Wednesday, October 27, 2010

Nutrition by good intention

Very often in this house vegetables make their way from the kitchen

My hubby thinks I leave cabinet doors open as booby-traps for him, but as you can clearly see - I do it even when he's not around

to the kids' plates

Note the pile of broccoli on the napkin to the left of the plate.

to the trash (we're going to start composting, I promise!)

With hardly a nibble removed.

That being said, my boys do not appear malnourished.

Come on! Those cheeks!

Therefore, it is my theory that we, as parents, are able to provide the necessary vitamins and minerals by simply offering the vegetables. They do not necessarily have to be eaten by the child to do the job they were intended to do.

What is this hogwash, Melissa? I hear you thinking. But, hear me out.

If you put healthy food on the plate and you eat some of it yourself, I firmly believe some sort of magical osmosis occurs, between your good intentions and the child's body - completely bypassing the digestive system.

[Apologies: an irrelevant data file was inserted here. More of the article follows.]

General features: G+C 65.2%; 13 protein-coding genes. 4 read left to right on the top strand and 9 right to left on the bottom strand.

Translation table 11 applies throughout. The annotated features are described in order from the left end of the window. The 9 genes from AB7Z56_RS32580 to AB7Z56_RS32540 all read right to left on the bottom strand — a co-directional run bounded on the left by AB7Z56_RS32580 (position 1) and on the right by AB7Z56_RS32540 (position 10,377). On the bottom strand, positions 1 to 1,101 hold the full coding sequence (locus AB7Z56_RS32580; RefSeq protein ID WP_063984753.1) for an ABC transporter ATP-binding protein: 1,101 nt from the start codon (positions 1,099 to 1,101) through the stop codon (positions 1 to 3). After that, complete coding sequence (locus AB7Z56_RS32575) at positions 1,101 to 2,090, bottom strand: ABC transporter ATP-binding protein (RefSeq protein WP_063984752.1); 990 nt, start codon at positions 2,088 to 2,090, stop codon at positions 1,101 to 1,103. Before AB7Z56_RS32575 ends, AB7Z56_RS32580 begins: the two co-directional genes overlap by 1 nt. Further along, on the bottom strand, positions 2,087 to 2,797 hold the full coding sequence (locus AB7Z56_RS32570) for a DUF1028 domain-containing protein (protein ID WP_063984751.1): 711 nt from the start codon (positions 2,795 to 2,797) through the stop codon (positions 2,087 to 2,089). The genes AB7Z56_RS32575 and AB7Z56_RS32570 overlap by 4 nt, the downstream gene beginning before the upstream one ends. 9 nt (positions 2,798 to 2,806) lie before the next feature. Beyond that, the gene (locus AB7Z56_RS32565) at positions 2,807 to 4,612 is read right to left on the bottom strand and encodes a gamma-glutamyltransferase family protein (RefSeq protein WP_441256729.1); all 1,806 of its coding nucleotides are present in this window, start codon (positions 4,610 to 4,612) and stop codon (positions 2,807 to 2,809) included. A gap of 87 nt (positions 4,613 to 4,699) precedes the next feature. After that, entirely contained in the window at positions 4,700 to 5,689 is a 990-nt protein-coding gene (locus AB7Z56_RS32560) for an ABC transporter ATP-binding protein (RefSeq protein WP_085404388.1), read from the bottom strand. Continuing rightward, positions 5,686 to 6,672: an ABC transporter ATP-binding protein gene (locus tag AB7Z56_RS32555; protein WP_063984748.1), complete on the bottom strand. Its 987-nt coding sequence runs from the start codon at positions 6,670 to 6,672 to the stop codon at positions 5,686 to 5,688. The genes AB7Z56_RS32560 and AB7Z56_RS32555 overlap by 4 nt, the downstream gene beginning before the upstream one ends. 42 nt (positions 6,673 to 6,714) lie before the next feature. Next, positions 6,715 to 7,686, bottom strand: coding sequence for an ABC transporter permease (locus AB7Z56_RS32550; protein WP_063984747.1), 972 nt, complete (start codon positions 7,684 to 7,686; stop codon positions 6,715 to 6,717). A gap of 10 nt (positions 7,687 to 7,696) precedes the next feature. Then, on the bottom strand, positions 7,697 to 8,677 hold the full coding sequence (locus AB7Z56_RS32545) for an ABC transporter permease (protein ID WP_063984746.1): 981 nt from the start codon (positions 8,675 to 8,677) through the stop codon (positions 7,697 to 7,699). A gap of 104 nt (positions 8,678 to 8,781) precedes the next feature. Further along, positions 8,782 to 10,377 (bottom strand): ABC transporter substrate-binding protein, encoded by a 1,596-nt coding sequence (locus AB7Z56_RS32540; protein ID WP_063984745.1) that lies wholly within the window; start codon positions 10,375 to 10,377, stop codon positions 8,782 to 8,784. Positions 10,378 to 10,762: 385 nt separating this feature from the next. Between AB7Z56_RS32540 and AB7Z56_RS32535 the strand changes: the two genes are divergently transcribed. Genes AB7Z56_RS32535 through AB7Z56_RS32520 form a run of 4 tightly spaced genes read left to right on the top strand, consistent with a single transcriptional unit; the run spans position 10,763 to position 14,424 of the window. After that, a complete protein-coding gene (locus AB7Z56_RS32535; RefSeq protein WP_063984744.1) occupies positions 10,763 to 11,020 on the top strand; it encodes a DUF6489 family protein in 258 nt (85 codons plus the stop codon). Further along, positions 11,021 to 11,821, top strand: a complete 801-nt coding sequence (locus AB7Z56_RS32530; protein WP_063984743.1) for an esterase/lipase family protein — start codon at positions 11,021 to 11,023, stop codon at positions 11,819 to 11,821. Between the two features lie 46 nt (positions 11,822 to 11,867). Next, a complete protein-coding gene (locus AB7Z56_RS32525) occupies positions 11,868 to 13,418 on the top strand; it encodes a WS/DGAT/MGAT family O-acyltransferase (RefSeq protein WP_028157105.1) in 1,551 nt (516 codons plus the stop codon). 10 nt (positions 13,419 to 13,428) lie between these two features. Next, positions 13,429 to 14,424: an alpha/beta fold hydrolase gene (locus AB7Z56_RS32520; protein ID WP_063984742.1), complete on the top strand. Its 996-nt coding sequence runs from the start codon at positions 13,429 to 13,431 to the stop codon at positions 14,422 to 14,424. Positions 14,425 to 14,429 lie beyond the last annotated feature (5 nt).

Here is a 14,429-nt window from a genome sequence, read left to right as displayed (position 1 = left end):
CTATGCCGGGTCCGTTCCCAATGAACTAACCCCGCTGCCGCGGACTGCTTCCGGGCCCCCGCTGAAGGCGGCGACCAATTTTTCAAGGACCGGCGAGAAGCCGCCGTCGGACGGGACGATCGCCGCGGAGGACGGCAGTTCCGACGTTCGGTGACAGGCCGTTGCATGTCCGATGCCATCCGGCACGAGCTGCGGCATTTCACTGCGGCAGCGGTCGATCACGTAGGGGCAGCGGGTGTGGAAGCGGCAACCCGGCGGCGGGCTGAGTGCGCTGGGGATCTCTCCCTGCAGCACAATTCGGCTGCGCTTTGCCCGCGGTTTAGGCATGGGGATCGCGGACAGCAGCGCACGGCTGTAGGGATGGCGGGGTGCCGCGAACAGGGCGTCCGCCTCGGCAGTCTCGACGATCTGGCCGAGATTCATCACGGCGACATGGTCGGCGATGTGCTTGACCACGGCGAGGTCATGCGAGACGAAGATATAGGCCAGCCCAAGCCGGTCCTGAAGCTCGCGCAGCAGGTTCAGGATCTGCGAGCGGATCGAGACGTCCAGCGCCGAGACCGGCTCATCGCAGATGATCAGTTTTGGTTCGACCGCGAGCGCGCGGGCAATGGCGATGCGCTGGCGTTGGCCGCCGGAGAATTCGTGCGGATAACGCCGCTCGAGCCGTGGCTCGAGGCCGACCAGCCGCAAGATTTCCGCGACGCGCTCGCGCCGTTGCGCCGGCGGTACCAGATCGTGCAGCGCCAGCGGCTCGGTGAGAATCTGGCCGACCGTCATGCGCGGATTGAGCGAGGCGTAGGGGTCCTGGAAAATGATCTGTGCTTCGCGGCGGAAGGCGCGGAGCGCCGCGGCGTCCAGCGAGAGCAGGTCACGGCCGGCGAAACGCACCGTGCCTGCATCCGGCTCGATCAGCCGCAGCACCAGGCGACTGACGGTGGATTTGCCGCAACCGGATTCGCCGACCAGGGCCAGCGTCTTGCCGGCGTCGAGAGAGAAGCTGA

How else do you explain my sturdy and robust almost-3-year old who has survived on milk, goldfish and fairy dust for the past 20 months or so?

Magical Osmosis. That's what we're going with in this house.


  1. I think by giving our kids vegetables, they get into the habit of seeing them as part of a well-balanced diet, and then when their palates become more mature, they will partake. So we've got to keep putting them on the plate even thought they may eventually end up in the trash(or the compost heap).

    We always talk about how when Livvy was around 3 or 4, we gave her salmon and she ate it happily and kept saying "mmmm...good chicken..."

  2. so true Tonya - just gotta stick with it and hope for the best :) these finicky toddlers will drive me crazy I swear!